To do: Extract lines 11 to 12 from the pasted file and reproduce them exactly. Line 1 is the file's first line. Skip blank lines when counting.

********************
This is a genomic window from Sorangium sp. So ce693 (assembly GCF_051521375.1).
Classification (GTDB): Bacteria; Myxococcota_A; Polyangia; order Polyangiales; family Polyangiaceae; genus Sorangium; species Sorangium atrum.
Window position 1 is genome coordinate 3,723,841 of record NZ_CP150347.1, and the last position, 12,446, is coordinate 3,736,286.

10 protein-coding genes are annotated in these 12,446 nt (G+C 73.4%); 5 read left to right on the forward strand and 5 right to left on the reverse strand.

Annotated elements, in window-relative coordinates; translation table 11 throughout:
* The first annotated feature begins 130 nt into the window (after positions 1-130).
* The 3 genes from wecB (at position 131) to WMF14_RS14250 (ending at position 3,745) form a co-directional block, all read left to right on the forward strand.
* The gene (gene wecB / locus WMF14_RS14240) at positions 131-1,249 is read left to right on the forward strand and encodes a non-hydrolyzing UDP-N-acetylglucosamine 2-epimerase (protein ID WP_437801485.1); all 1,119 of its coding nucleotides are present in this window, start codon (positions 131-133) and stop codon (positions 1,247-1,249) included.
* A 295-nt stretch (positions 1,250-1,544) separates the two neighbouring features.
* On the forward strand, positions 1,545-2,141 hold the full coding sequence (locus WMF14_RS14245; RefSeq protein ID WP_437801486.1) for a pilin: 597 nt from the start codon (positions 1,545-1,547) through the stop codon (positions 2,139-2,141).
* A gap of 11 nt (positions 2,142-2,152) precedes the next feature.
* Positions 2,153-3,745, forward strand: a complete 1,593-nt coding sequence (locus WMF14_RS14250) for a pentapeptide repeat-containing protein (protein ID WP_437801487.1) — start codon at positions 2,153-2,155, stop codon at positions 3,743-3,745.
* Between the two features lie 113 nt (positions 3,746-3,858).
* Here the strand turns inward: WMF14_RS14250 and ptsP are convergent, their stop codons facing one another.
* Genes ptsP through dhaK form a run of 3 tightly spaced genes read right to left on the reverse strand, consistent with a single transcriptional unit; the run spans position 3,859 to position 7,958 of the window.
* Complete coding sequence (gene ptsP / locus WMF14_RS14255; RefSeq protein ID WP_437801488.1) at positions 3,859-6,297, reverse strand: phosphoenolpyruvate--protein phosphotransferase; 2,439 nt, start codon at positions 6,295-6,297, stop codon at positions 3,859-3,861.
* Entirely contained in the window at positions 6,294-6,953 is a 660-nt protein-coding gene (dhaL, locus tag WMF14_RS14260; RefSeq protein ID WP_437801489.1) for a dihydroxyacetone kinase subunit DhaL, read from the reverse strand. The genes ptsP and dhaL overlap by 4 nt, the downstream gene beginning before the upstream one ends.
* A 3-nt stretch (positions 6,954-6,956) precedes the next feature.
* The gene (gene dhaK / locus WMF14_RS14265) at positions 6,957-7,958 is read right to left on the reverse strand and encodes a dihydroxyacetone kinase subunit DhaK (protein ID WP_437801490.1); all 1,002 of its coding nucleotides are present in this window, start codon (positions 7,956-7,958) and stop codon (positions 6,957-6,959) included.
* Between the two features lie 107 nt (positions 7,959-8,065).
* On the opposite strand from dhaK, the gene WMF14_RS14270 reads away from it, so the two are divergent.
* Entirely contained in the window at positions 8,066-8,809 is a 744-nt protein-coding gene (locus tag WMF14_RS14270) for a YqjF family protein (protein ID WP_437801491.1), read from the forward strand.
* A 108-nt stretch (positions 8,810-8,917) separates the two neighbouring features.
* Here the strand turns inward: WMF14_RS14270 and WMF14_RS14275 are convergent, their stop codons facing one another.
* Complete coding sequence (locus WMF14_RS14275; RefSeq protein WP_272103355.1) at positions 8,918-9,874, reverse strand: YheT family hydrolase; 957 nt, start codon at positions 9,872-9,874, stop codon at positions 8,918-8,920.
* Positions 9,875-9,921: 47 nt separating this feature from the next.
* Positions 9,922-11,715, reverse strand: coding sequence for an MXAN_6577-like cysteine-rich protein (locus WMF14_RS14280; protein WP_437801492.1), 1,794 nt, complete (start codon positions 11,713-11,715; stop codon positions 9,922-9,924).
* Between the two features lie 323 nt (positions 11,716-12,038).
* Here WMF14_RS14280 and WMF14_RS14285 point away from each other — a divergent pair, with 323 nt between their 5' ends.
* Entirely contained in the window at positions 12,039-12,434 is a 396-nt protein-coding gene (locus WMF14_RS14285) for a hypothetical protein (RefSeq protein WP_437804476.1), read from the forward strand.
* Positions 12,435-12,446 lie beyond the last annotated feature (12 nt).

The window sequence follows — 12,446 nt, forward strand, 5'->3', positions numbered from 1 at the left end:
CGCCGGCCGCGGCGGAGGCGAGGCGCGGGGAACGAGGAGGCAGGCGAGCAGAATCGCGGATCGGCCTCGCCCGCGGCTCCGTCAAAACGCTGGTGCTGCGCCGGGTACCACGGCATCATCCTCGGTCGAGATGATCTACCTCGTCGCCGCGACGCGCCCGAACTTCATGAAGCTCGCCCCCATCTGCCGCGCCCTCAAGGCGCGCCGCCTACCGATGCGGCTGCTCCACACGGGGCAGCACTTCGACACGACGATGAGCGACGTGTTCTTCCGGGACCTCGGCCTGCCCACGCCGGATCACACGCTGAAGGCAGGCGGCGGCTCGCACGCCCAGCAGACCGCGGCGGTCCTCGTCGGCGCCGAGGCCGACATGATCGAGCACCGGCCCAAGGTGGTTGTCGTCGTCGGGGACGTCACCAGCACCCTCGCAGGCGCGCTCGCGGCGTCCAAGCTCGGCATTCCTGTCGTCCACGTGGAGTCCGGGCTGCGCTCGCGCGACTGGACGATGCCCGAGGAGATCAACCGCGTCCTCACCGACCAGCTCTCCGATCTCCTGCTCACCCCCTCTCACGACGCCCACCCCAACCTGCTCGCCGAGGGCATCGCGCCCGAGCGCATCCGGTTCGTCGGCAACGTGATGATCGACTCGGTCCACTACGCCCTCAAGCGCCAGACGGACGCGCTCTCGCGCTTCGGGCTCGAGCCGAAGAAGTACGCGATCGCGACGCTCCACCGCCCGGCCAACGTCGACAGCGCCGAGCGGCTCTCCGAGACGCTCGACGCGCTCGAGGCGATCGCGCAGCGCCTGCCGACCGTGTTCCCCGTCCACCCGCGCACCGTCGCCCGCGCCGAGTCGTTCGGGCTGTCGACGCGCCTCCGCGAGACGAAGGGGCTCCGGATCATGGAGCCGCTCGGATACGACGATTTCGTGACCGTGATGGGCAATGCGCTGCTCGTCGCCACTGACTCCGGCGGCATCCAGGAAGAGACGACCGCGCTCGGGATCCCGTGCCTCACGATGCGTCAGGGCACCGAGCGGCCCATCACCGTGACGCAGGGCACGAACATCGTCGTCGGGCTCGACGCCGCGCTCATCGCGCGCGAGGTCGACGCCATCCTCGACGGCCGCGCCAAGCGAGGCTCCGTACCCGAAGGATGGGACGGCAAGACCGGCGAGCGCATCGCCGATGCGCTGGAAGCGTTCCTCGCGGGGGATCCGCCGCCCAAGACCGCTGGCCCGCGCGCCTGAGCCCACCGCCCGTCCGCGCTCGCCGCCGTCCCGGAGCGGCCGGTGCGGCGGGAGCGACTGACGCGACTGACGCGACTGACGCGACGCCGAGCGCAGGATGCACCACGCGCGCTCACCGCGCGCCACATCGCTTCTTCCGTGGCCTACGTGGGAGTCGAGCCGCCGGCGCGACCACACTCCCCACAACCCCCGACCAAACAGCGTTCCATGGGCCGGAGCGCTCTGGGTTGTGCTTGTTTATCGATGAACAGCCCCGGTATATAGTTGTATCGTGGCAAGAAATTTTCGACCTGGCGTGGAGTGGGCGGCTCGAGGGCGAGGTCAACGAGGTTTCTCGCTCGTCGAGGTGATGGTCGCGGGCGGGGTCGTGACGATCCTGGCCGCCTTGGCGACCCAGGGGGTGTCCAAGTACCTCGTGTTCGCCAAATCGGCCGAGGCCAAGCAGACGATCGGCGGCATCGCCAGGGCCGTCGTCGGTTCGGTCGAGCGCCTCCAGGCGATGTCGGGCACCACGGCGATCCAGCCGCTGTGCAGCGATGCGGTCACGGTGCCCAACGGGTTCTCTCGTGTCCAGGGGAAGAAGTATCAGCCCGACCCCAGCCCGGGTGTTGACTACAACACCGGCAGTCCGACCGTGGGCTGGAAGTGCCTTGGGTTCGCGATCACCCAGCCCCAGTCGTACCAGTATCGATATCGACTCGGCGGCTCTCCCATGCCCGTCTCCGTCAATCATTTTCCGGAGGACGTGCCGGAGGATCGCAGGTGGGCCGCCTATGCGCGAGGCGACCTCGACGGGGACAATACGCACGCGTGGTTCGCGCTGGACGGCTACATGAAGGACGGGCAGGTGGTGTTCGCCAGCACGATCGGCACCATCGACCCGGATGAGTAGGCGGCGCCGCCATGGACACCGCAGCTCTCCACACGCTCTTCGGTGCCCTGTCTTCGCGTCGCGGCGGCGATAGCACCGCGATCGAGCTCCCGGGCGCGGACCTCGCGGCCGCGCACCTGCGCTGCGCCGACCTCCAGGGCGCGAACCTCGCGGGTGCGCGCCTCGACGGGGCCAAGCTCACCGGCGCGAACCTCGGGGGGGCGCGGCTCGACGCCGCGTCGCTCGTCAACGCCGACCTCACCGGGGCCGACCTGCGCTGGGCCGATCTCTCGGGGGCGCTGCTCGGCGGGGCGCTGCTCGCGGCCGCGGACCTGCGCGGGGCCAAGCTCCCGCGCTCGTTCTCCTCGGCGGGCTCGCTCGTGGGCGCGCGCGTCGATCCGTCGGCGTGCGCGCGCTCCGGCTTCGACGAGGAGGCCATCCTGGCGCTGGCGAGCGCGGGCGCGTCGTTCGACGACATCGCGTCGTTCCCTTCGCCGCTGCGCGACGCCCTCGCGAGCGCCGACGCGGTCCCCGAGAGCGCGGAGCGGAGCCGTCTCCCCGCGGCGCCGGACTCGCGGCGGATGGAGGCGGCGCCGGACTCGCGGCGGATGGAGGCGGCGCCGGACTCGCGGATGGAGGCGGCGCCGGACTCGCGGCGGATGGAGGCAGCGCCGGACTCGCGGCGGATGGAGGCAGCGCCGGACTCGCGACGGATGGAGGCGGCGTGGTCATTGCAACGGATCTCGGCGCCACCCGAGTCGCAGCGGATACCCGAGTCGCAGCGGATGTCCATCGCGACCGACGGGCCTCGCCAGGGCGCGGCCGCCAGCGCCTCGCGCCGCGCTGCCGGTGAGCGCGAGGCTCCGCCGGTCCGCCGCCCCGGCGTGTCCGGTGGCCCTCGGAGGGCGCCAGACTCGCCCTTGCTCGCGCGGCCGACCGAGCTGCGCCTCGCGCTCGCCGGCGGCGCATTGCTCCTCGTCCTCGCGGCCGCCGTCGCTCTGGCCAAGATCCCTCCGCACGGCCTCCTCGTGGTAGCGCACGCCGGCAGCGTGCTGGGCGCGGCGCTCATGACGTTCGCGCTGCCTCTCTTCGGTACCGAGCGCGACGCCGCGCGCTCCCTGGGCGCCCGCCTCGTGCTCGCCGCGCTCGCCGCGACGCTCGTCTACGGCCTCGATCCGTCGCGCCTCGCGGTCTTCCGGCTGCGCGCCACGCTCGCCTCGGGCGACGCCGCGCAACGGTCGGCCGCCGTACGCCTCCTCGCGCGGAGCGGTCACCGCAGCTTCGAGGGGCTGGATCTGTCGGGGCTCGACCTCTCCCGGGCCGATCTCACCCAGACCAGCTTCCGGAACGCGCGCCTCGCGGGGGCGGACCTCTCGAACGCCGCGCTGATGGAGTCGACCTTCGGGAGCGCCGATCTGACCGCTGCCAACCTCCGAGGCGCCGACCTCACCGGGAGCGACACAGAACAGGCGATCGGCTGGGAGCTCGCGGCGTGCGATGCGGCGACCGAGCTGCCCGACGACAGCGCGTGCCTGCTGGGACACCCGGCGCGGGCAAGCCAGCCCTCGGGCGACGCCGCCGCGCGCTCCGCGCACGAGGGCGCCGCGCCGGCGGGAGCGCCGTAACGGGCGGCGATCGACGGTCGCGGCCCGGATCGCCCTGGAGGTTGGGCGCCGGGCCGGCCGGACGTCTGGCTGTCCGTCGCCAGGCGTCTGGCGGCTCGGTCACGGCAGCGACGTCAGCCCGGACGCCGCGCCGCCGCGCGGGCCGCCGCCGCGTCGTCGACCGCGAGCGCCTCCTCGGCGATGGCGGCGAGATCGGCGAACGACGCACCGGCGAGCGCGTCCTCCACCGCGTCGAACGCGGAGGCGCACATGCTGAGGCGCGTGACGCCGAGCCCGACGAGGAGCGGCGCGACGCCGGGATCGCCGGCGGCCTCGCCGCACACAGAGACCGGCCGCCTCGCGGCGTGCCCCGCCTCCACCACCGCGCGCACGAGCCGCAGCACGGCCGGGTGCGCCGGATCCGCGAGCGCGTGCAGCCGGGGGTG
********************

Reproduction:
* A gap of 11 nt (positions 2,142-2,152) precedes the next feature.
* Positions 2,153-3,745, forward strand: a complete 1,593-nt coding sequence (locus WMF14_RS14250) for a pentapeptide repeat-containing protein (protein ID WP_437801487.1) — start codon at positions 2,153-2,155, stop codon at positions 3,743-3,745.